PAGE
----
The European Division One Championship isn't the only major tournament starting on Friday. Eight hours earlier, ten teams will begin their ACC Trophy Elite campaign, with the significant prize of a place in the 2010 Asia Cup, and the two full One-Day Internationals that go with it, on offer for the finalists.
After a series of mismatches in the 2006 tournament, the ACC have adopted the model used in Europe, Africa and the Americas and split the tournament into two divisions, the ten team "Elite" division and the eight team "Challenge" division, set to take place in Thailand in January.
The UAE will be favourites to pick up their fifth consecutive win (the only other team to win the event is Bangladesh in 1996 and 1998 before becoming a Test nation), but the race for the runners up spot is wide open, with WCL Division Five winners Afghanistan, last years runners-up Hong Kong, hosts Malaysia, Nepal and Singapore all in with a decent chance of making the final. Lets take a look at each team in turn.
Afghanistan come into this tournament on the back of a win in Division Five of the World Cricket League in Jersey, so are the form team. But conditions in Kuala Lumpur at the hottest time of the year will be vastly different to those encountered in Jersey in late Spring. Their batting line-up was often fragile in Jersey and they will need to resist the temptation to hit out that was so apparent two months ago. Key man: Mohammed Nabi
One of the weaker teams in the tournament, Bahrain are here thanks to a surprise 19 run win over Oman (runners up in Division Two of the World Cricket League last year) in the group stage of the 2006 tournament. It has to be said that they are unlikely to make the semi finals, but they will at least hope to beat Saudi Arabia. Key man: Azeem-ul-Haq
Malaysia, hosting the tournament for the third consecutive time, will be hoping to make the most of their home advantage. Bahrain and Saudi Arabia are in their group, and they will hope to record a win over two of the weakest teams in the tournament. Afghanistan and the UAE will be a much tougher challenge though. Whilst the UAE are almost untouchable in the ACC Trophy, Malaysia will be hoping that they can emulate neighbours Singapore and record a win over the hit and miss Afghans. Key man: Suresh Navaratnam
Like Bahrain, Saudi Arabia are one of the weaker teams in the tournament. They are here after finishing tenth ahead of Oman on run rate in 2006, entirely thanks to a massive 314 win after scoring 499/6 against the hopelessly outclassed Brunei team. The best they can hope for is a win over Bahrain and a spot in the seventh place play-off. Key man: Sarfraz Ahmed
Easily the best Asian team outside the four full members, the UAE are clear favourites for this tournament. A spot in the semi-finals is virtually guaranteed and they will hope to qualify for their third Asia Cup. They have not had the best of preparations for the event, with the captaincy switching from Saqib Ali to Khurram Khan since the Asia Cup last month, and players withdrawing in protest of the new quota rules to ensure that native Emiratis are better represented in the national side, but they are still the best team in the tournament. Key man: Arshad Ali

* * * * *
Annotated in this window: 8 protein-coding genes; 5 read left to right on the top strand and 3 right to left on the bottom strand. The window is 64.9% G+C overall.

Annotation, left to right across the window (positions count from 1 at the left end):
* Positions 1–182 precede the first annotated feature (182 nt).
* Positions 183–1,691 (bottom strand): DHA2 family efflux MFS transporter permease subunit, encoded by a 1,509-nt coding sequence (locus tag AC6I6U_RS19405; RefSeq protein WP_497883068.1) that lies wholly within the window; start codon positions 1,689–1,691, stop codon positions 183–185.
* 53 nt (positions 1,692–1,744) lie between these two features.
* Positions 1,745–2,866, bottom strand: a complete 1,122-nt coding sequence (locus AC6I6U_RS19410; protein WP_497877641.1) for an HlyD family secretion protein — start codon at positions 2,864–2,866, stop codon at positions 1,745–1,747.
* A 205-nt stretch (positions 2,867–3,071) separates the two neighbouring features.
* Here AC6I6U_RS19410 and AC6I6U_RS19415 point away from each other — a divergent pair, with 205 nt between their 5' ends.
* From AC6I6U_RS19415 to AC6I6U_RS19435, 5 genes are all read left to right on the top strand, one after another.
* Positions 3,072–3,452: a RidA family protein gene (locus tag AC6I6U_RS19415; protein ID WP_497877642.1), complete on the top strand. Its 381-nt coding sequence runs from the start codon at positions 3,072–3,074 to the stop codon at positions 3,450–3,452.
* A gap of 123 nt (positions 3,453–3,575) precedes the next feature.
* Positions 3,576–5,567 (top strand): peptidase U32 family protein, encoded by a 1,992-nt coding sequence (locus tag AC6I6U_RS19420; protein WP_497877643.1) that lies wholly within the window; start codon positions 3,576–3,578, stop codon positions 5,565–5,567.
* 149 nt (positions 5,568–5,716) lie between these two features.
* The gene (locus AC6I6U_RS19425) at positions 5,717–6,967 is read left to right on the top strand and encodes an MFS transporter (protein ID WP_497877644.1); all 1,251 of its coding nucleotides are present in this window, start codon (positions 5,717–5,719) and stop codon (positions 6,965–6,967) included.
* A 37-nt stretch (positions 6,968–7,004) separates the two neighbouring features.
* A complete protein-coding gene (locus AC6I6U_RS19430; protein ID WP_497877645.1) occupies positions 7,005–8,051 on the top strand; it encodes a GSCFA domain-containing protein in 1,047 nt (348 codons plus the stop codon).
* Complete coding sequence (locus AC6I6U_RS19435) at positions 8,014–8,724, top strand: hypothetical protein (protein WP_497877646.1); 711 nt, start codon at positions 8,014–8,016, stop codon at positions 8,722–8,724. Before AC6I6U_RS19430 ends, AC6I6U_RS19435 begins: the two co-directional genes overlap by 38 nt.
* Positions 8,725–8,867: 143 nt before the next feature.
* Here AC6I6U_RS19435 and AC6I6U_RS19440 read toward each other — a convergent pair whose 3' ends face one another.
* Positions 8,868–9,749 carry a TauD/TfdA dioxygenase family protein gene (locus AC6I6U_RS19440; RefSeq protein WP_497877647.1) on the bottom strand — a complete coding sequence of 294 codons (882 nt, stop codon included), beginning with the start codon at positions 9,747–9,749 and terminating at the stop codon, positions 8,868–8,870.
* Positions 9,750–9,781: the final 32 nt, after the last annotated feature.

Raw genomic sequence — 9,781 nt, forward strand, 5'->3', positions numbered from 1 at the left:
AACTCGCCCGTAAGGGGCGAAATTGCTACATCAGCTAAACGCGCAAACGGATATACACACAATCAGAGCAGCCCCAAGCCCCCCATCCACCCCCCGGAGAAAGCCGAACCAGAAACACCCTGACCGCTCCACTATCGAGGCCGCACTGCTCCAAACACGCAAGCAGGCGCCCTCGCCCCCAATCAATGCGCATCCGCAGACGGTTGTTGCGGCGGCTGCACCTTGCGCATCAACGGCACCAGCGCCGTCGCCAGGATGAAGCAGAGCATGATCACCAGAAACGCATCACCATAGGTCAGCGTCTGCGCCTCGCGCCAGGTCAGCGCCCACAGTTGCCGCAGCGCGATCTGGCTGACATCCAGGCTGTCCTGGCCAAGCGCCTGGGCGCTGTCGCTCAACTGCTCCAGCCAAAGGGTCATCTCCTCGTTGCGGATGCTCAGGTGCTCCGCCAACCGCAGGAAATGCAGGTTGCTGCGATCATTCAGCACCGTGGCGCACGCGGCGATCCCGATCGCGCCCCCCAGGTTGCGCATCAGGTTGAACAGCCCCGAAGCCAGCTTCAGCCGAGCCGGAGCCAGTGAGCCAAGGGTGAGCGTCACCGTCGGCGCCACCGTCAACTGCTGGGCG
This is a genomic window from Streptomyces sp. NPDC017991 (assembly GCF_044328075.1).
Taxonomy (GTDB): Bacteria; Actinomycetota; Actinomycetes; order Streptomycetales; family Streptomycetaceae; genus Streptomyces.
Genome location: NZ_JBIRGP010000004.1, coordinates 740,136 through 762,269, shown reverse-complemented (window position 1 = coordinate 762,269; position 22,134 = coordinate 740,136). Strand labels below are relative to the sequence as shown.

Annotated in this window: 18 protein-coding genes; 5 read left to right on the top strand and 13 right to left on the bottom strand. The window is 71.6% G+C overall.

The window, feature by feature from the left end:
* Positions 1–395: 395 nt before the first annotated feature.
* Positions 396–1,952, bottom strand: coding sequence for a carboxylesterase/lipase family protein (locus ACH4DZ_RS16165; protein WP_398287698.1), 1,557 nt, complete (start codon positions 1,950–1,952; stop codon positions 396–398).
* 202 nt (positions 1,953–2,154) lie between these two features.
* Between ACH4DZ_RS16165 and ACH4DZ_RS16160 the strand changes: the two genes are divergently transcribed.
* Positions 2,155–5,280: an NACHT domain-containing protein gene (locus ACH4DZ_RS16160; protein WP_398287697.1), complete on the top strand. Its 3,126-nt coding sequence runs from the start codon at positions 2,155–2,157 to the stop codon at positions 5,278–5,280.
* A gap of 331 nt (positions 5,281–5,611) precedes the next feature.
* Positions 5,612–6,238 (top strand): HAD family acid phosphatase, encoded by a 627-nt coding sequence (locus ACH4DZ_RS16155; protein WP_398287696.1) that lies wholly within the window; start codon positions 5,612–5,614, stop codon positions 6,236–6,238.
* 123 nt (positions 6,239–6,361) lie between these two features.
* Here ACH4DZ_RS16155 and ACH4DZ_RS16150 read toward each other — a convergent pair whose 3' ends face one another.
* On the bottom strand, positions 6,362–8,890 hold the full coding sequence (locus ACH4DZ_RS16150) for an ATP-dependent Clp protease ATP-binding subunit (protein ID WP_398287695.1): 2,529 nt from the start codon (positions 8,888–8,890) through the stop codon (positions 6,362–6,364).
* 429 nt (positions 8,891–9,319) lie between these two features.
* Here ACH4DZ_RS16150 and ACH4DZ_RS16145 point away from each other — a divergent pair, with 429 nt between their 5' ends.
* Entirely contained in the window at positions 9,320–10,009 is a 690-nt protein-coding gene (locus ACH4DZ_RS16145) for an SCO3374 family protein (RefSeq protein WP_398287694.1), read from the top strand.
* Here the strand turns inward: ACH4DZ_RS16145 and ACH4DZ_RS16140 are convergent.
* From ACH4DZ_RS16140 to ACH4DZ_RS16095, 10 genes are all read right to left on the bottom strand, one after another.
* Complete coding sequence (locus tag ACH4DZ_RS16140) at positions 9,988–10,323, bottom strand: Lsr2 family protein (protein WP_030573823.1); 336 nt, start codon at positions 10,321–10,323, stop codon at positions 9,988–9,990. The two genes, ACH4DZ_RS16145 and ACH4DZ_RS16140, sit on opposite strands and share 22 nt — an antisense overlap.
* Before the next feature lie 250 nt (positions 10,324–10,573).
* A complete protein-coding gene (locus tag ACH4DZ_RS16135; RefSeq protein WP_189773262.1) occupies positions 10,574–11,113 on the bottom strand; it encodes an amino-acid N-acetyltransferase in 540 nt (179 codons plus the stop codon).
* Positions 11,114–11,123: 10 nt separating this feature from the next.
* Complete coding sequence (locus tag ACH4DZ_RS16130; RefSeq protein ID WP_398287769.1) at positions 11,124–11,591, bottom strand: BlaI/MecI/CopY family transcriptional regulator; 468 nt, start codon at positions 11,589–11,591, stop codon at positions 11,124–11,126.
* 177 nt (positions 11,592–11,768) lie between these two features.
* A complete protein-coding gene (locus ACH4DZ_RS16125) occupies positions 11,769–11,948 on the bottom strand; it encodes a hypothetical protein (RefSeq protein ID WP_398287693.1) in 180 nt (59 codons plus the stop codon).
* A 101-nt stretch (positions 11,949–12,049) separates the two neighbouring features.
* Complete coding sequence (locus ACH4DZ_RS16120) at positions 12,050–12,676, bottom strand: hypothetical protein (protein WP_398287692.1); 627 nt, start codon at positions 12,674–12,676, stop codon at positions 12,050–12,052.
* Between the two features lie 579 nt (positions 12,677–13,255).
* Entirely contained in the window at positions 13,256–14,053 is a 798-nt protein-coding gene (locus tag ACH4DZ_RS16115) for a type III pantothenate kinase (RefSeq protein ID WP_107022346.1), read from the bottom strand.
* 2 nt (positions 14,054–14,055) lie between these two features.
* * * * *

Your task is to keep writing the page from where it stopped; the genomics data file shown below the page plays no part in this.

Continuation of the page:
Runners-up last time out, Hong Kong will be hoping to repeat that performance this year and reach their third Asia Cup. But they are often a very hit and miss team, and in 2004 finished bottom of their group, losing to Bahrain and Oman. They come of the back of drubbings by Pakistan and India in the Asia Cup, and their confidence will be at a low ebb coming into the tournament, a warm-up defeat against Malaysia not helping matters. Key man: Tabarak Dar
The surprise package in 2004, Kuwait are here as one of the best two third place teams in 2006, though they as they had an extra team in their group, that was hardly surprising. They did get a tie against eventual runners-up Hong Kong, but they owed much of their finish to wins over Bhutan and Myanmar, probably the two weakest teams in the tournament. There will be no such weak teams this year. Key man: Saud Qamar
Technically, Nepal should be the best team in this group, and be easy finalists. But Nepal often fail to live up to expectations and have gained, fairly to be honest, a "chokers" tag. Third place in Division Five of the World Cricket League earlier this year was very much a disappointment for them, and they will hope to set that aside and perform to the best of their availability. Mahaboob Alam will be hoping to show that he can continue the fine form that saw him become the first player to pick up all ten in an international one-day match in Jersey, and he will have fond memories of Malaysia, having taken 7/3 against Myanmar in 2006. Captain Binod Das will hope to be at the toss come the final on the third of August. Key man: Mahaboob Alam
Qatar may have been quarter finalists, thanks to wins over Thailand and Iran, last time out, but they were easily beaten by the UAE, Malaysia and Bahrain in the play-off stage. The weakest team in the group, the best they can hope for is a win over Kuwait. Key man: Omer Taj
Singapore are the dark horses of the event. They finished fifth in Division Five of the World Cricket League, but recorded a win over eventual winners Afghanistan, and it was only an ever so slightly dodgy playing condition that prevented them reaching the semi-finals. The 2006 tournament was the first time they passed the first round, eventually finishing fifth after wins over Malaysia and Bahrain. They will hope to do better this time and reach the semi-finals at the least. Key man: Buddhika Mendis